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Massachusetts Zoning & Land Use Blog

Is the property you want subject to easements?

Finding the right property depends on a variety of factors. You may look at several tracts of land before deciding on one. Once you do, you begin the process involved in completing the transaction. As part of that process, a title search occurs that tells you the history of the property, including any easements that may exist.

Easements grant someone else the right to use a portion of the land you intend to buy. More than one type of easement exists, and understanding each of them, along with how they could affect your use of the property, along with its value, is crucial.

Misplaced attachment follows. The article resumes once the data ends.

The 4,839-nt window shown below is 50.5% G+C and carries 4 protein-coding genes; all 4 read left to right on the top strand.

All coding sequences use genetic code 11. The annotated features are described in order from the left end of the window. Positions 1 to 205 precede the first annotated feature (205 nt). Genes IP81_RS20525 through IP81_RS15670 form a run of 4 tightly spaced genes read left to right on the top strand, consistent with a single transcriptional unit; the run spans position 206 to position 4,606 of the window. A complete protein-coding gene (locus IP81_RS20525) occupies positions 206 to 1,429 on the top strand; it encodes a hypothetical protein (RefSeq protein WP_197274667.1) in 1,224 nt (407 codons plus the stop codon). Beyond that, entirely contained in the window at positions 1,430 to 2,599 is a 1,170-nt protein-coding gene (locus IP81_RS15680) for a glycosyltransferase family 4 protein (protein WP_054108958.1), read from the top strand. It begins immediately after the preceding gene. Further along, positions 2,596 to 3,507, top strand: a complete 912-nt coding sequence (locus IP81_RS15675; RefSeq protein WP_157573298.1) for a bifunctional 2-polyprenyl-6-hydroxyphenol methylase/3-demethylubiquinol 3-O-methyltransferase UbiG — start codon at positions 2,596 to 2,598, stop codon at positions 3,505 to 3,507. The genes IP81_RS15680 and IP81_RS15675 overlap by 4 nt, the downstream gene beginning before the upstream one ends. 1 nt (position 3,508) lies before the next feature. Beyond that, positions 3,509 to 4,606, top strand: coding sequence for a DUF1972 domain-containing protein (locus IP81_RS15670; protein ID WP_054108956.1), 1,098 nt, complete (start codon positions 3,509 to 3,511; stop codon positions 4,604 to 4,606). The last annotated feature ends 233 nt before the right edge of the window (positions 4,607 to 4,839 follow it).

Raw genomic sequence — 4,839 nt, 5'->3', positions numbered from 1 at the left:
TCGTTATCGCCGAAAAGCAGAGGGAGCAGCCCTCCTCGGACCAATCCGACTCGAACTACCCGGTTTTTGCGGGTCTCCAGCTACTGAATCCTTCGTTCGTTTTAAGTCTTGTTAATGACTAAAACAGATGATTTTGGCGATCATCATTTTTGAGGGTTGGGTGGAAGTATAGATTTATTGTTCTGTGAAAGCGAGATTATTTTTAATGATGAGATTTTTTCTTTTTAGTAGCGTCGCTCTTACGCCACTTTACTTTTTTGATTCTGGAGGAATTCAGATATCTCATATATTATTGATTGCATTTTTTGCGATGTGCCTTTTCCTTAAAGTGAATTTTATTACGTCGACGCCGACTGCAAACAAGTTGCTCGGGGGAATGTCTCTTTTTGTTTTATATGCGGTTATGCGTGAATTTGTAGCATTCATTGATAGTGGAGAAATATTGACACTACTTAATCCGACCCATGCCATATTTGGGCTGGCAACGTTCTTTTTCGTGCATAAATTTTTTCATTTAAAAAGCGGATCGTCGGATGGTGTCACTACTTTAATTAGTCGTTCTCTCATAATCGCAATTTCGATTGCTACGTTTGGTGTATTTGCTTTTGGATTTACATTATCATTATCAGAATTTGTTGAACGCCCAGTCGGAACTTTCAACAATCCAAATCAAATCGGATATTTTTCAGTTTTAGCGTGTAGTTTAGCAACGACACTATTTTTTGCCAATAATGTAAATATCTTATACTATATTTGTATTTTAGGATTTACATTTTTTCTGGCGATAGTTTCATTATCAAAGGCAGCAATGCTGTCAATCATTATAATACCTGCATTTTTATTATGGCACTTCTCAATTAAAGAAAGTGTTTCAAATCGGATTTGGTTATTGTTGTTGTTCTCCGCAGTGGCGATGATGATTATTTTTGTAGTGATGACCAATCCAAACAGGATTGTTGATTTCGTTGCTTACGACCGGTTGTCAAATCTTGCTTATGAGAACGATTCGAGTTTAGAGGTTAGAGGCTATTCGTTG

A Case Study in Conditions to a Variance

Recently one of our clients was forced to confront a challenge to the operation of their dog kennel business, which had been operating lawfully in a residential zoning district pursuant to a use variance granted in 1973. The challenge was that the variance authorized the kennel business, but not the use of exterior play yards that allowed the dogs to socialize and come to the kennel for day care. The case required an exploration of the scope of conditions that attach to variances. Based upon the analysis that follows, our office successfully protected our clients' business.

When land transfers ownership, do easements transfer with it?